Acting as a dopamine-receptor agonist in the hypothalamus and pituitary, bromocriptine reduces increased prolactin secretion, reinitiates normal menstrual cycle and manages fertility dysfunctions associated with hyperprolactinemia. It prevents and suppresses milk secretion. In acromegalic patients, bromocriptine produces a reduction of increased levels of growth hormone, thereby favourably affecting their clinical symptoms and glucose tolerance. Because of its dopaminergic activity, it promotes the release of endogenous dopamine from the still active presynaptic, nigrostriatal neurons, at the same time selectively stimulating the postsynaptic receptors as well. Consequently, bromocriptine is effective in the treatment of Parkinson's disease. Bromocriptine can be given alone to freshly diagnosed patients <60 years at the early stage of Parkinson's disease, to prevent the later expected side effect ("on-off" phenomenon) of substitution therapy. In these patients however, higher incidence of bromocriptine side effects can be expected (nausea, confusion and hypotension). It can be combined with other antiparkinsonian agents (eg, levodopa + decarboxylase inhibitor). Bromocriptine should be titrated slowly in order to provide each patient with the minimal effective dose according to the therapeutic response. The increase in daily dosage should be gradual ("slow and low" regimen) to prevent adverse effects eg, "end of dose" phenomenon and dyskinesia.
Combination with levodopa treatment often allows a concomitant reduction of the levodopa and decarboxylase inhibitor dose.
Endocrinology: Prolactin-dependent disorders of the menstrual cycle and infertility (accompanied by hyper- or normoprolactinemia), amenorrhea (with or without galactorrhea), oligomenorrhea, insufficiency of the luteal phase and drug-stimulated hyperprolactinemia (psychotropic or antihypertensive drugs).
Non-Prolactin-Dependent Infertility: Polycystic ovarium syndrome; adjunctive therapy to antiestrogenic (eg, clomifen) treatment of anovulation.
Prolactinomas: Conservative treatment of prolactin-secreting micro- and macroadenomas of the pituitary, to arrest the growth or to reduce the size of adenomas previous to surgery to ease its removal; to reduce postoperative prolactin level if it remained elevated.
Acromegaly: Alone or as adjunctive therapy with irradiation or surgery, bromocriptine lowers the plasma level of growth hormone.
Prevention of Physiological Lactation: After parturition or abortion, by suppressing lactation, bromocriptine inhibits congestion and engorgement, and may prevent puerperal mastitis.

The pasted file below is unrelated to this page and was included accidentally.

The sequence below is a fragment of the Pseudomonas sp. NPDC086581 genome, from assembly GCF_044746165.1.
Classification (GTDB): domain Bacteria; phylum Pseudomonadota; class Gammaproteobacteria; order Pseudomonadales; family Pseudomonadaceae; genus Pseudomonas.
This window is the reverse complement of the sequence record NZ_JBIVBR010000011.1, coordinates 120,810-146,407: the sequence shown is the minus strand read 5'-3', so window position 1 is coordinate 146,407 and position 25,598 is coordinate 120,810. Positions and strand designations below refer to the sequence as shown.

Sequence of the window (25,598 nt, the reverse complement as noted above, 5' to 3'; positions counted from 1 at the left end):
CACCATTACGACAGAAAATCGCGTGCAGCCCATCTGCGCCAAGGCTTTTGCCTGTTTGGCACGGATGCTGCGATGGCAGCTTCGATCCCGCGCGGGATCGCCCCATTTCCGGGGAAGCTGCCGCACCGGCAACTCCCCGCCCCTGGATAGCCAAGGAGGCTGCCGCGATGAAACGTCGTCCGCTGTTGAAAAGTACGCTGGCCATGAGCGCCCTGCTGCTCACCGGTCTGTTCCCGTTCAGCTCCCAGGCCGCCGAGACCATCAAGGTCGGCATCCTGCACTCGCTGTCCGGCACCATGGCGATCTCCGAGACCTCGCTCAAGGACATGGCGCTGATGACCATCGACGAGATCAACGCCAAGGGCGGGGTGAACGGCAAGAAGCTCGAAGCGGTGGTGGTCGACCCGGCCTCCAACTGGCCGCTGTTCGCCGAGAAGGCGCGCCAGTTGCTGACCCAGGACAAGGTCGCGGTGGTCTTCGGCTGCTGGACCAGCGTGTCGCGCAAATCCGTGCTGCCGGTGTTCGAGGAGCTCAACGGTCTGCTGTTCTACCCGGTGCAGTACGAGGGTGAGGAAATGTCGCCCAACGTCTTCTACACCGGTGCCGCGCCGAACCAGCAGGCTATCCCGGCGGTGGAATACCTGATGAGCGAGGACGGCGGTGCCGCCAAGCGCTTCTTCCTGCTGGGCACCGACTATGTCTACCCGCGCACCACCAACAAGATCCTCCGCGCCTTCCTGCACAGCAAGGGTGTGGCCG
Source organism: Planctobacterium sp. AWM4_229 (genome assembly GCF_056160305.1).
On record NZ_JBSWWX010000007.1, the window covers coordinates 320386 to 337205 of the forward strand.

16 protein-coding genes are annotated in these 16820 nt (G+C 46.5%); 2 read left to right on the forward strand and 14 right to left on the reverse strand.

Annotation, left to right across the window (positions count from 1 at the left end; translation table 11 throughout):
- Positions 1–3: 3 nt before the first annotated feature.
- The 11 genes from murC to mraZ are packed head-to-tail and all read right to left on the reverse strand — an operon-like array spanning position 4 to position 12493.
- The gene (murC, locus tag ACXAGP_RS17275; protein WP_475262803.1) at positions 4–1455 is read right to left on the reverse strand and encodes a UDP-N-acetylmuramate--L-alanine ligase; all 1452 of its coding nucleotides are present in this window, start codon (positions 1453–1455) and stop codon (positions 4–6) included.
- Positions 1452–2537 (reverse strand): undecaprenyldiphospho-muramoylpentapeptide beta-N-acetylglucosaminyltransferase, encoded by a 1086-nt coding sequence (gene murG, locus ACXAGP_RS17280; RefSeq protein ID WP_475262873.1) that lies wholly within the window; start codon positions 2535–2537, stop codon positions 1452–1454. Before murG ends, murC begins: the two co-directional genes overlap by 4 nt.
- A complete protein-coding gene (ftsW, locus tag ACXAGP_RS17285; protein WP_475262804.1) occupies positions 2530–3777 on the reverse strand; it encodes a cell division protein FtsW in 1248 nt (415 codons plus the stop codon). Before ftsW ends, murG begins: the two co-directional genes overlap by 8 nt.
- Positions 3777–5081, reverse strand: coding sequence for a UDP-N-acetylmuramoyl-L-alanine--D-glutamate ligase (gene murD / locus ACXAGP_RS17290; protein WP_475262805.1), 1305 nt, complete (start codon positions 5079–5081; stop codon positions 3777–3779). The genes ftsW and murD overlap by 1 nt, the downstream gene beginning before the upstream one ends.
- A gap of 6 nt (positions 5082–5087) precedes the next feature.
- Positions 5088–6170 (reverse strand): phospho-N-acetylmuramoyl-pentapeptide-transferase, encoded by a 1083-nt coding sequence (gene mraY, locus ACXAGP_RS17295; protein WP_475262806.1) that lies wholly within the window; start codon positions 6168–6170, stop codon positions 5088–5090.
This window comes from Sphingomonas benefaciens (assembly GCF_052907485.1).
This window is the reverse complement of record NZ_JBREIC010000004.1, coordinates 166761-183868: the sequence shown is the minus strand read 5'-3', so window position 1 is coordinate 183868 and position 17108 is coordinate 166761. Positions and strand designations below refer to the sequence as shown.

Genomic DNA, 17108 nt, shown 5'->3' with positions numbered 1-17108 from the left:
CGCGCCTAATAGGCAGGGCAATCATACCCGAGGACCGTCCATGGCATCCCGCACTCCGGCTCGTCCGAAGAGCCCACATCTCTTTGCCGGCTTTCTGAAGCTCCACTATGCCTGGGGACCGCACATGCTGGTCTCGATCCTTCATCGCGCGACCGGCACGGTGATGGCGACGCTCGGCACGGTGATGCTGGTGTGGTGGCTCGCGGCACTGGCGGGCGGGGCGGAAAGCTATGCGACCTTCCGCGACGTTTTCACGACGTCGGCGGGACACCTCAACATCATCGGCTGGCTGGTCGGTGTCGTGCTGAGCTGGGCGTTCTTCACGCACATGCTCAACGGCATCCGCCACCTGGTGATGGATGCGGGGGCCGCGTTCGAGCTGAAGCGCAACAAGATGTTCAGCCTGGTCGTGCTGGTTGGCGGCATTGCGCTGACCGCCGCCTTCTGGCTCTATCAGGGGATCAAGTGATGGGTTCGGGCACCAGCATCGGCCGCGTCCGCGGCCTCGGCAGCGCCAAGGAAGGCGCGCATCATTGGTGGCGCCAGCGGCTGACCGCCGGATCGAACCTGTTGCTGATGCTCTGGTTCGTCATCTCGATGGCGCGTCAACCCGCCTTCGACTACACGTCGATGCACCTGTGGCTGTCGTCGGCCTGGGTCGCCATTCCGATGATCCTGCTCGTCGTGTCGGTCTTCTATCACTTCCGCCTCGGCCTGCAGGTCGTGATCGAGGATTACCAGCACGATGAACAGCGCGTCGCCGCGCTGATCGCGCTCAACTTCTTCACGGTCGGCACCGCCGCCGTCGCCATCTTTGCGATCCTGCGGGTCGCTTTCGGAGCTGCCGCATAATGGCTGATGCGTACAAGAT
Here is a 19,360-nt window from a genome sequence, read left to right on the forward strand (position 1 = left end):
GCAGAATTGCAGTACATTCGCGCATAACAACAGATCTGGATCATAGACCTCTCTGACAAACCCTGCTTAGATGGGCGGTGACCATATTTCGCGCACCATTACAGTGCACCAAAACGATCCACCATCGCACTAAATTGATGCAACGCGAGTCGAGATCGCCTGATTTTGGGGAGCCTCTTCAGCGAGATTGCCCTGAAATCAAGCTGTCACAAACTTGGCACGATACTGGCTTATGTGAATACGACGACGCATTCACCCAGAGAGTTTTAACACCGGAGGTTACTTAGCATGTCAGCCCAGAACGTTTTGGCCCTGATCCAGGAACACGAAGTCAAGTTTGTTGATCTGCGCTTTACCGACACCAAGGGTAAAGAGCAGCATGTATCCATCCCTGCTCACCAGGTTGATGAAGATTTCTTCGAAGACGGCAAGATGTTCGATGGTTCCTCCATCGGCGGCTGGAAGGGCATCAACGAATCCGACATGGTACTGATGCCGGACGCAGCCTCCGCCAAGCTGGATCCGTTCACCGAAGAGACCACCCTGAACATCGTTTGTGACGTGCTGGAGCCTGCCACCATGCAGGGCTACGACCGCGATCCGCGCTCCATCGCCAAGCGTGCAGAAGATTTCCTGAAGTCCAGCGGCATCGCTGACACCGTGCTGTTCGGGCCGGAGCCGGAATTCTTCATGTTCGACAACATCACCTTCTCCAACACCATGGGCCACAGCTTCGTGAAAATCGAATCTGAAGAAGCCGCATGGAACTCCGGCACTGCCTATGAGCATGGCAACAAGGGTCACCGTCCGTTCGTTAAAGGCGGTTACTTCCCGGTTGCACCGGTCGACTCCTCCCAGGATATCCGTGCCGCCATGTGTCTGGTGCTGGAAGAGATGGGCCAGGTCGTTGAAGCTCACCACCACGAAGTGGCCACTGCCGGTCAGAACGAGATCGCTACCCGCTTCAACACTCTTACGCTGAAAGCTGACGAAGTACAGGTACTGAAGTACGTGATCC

Benign Breast Disease: Bromocriptine alleviates breast pain associated with premenstrual syndrome or with nodular or cystic alterations of the breasts.
Neurology: In all phases of idiopathic and post-encephalitic parkinsonism, alone or in combination with other antiparkinsonian agents.
Bromocriptine should always be taken with food.
Menstrual Cycle Disorders and Female Infertility: 2.5-3.75 mg daily. If necessary, the dose can be increased to 1 tab 2 or 3 times daily. Treatment is continued until the menstrual cycle returns to normal and/or ovulation is restored. If required, treatment may be continued over several cycles to prevent relapse.
Prolactinomas: 2.5-3.75 mg daily gradually increase to several tablets daily as required to keep plasma prolactin adequately suppressed.
Acromegaly: Initially, 2.5-3.75 mg daily, gradually increasing to 4-8 tabs (10-20 mg) daily depending on clinical response and side effects.
Inhibition of Lactation: 5 mg daily with morning and evening meals for 14 days.
To prevent the onset of lactation, treatment should be instituted not earlier than 4 hrs after parturition or abortion. Slight milk secretion occasionally occurs 2 or 3 days after treatment has been withdrawn. This can be stopped by resuming treatment at the same dosage for a further week.
Puerperal Breast Engorgement: Single dose of 2.5 mg; may be repeated after 6-12 hrs, if required, without inappropriate suppression of lactation.
Incipient Puerperal Mastitis: Same dosage as for inhibition of lactation. An antibiotic should be added to the regimen as required.
Benign Breast Disease: 2.5-3.75 mg daily gradually increasing to 2-3 tabs/day.
Parkinson's Disease: Treatment should be started with a low dose of 1.25 mg given preferably in the evening, over the 1st week.
In case of combined therapy, dosage is to be started concurrently with the occurrence of side effects of levodopa therapy eg, dyskinesia, "end of dose" phenomenon.
The increase of daily dosage should be gradual by increments of 1.25 mg a day every week.
The daily dosage is divided into 2 or 3 single doses. An adequate therapeutic response may be reached within 6-8 weeks.